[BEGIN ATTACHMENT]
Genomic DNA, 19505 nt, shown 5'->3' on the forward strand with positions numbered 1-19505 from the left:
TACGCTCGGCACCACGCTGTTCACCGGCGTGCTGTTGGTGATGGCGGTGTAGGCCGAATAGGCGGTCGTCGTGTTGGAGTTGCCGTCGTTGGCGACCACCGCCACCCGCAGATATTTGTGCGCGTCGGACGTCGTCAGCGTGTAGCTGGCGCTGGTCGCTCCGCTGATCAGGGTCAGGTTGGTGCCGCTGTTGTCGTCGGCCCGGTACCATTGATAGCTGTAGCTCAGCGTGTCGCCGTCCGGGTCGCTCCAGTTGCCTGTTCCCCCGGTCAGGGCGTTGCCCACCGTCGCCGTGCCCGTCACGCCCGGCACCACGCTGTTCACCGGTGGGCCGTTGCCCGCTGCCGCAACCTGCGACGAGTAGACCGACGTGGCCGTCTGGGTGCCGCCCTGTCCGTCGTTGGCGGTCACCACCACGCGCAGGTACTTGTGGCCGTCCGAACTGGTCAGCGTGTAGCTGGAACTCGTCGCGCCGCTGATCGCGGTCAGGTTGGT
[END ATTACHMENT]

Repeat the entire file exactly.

Genomic DNA, 19505 nt, shown 5'->3' on the forward strand with positions numbered 1-19505 from the left:
TACGCTCGGCACCACGCTGTTCACCGGCGTGCTGTTGGTGATGGCGGTGTAGGCCGAATAGGCGGTCGTCGTGTTGGAGTTGCCGTCGTTGGCGACCACCGCCACCCGCAGATATTTGTGCGCGTCGGACGTCGTCAGCGTGTAGCTGGCGCTGGTCGCTCCGCTGATCAGGGTCAGGTTGGTGCCGCTGTTGTCGTCGGCCCGGTACCATTGATAGCTGTAGCTCAGCGTGTCGCCGTCCGGGTCGCTCCAGTTGCCTGTTCCCCCGGTCAGGGCGTTGCCCACCGTCGCCGTGCCCGTCACGCCCGGCACCACGCTGTTCACCGGTGGGCCGTTGCCCGCTGCCGCAACCTGCGACGAGTAGACCGACGTGGCCGTCTGGGTGCCGCCCTGTCCGTCGTTGGCGGTCACCACCACGCGCAGGTACTTGTGGCCGTCCGAACTGGTCAGCGTGTAGCTGGAACTCGTCGCGCCGCTGATCGCGGTCAGGTTGGT